1. Record number of successful repetitions performed in good form for current workout exercise or exercise variation.
        1. If upper rep range has not been achieved in good form, keep with same exercise for subsequent workouts until upper rep range has been achieved.
        2. If upper rep range has been achieved or exceeded in good form, graduate to next more difficult variation of same exercise (eg: higher arm position, lower angled position, etc) or if no greater exercise variation is available, perform next exercise listed within the respective progression list. Record new exercise or variation so it will be used for next workout.

Exercise Progressions

(A) Leg Push:

  • Suspended Squats
    • Suitable for warm-up for beginner or intermediate trainees.
    • Can be used for workout for very deconditioned individuals who cannot perform a full upright bodyweight squat for minimum number of reps.
    • If needed, begin in a more reclined position and progressively position body in a more upright position as strength increases.
    • Either record strap length with foot in set position or record foot position with strap positioned at set length.
    • Each time progress is made, record new foot position slightly further back or strap length slightly shorter.
  • Suspended Self-assisted Single Leg Split Squat
    • Assist movement with by pulling up as needed.
    • Decrease assistance as strength increases.
  • Suspended Single Leg Split Squat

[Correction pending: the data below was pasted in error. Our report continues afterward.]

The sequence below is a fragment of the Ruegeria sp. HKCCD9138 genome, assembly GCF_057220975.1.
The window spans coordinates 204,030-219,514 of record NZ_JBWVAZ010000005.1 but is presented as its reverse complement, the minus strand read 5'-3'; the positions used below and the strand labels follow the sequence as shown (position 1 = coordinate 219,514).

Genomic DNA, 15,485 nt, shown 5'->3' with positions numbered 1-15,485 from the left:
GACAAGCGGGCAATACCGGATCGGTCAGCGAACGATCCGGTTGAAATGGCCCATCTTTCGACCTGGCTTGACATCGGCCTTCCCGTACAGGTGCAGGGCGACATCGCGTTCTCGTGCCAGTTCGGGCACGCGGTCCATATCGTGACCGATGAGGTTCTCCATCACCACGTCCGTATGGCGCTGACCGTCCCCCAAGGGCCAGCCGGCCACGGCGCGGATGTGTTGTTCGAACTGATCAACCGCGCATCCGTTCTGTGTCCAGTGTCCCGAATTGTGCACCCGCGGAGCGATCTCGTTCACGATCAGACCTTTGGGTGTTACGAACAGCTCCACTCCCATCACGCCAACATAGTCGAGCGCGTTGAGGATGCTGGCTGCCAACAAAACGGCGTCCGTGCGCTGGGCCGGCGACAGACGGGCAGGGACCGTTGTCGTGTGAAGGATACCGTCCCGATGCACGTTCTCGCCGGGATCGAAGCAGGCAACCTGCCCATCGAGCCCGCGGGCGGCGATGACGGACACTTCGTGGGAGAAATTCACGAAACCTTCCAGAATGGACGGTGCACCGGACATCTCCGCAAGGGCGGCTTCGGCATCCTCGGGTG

• Squat down lower as strength increases.
  • Suspended Single Leg Squat
    • Begin in a more reclined position and progressively position body in a more upright position as strength increases.
    • Either record strap length with foot in set position or record foot position with strap positioned at set length.
    • Each time progress is made, record new foot position slightly further back or strap length slightly shorter.

(B) Upper Body Pull:

(C) Upper Body Push:

  • Suspended Chest Press
    • Movement can be made more challenging by angling body back horizontally at the bottom position.
    • Record length of straps and foot position.
  • Suspended Self-assisted Chest Dip
    • Use duel anchored suspension trainer, gymnastics rings, or parallel bars.
    • Assist movement by relaxing lower body or pushing slightly with legs as needed.
    • Decrease assistance as strength increases.
  • Suspended Chest Dip
    • Use duel anchored suspension trainer, gymnastics rings, or parallel bars.
  • Suspended Fly
    • Movement can be made more challenging by angling body back horizontally at the bottom position.
    • Record length of straps and foot position.
    • Since this exercises does not involve elbow extension, add Suspended Triceps Extension as an additional exercise.

(D) Hamstrings:

(E) Low Back:

  • Suspended Pull Through
    • Movement can be made harder for Low Back and Hamstrings, yet easier for Abdominals and Hip Flexors by positioning body closer under anchor of suspension trainer.
    • Record length of straps and position relative to hanging suspension trainer.
  • Suspended Hyperextension
    • Exercise can be made more challenging by placing feet more forward, thereby angling body back at initiation of movement.
    • Record length of straps and foot position.

(F) Abs / Hip Flexors:

  • Suspended Pull Through
    • Movement can be made harder for Low Back and Hamstrings, yet easier for Abdominals and Hip Flexors by positioning body closer under anchor of suspension trainer.
    • Record length of straps and position relative to hanging suspension trainer.
  • Suspended Jack-knife
    • Movement can be made more challenging by positioning body further forward, away horizontally from anchor of suspension trainer.
    • Record length of straps and position relative to hanging suspension trainer.
  • Suspended Jack-knife Pike
    • Movement can be made more challenging by positioning body further forward, away horizontally from anchor of suspension trainer.
    • Record length of straps and position relative to hanging suspension trainer.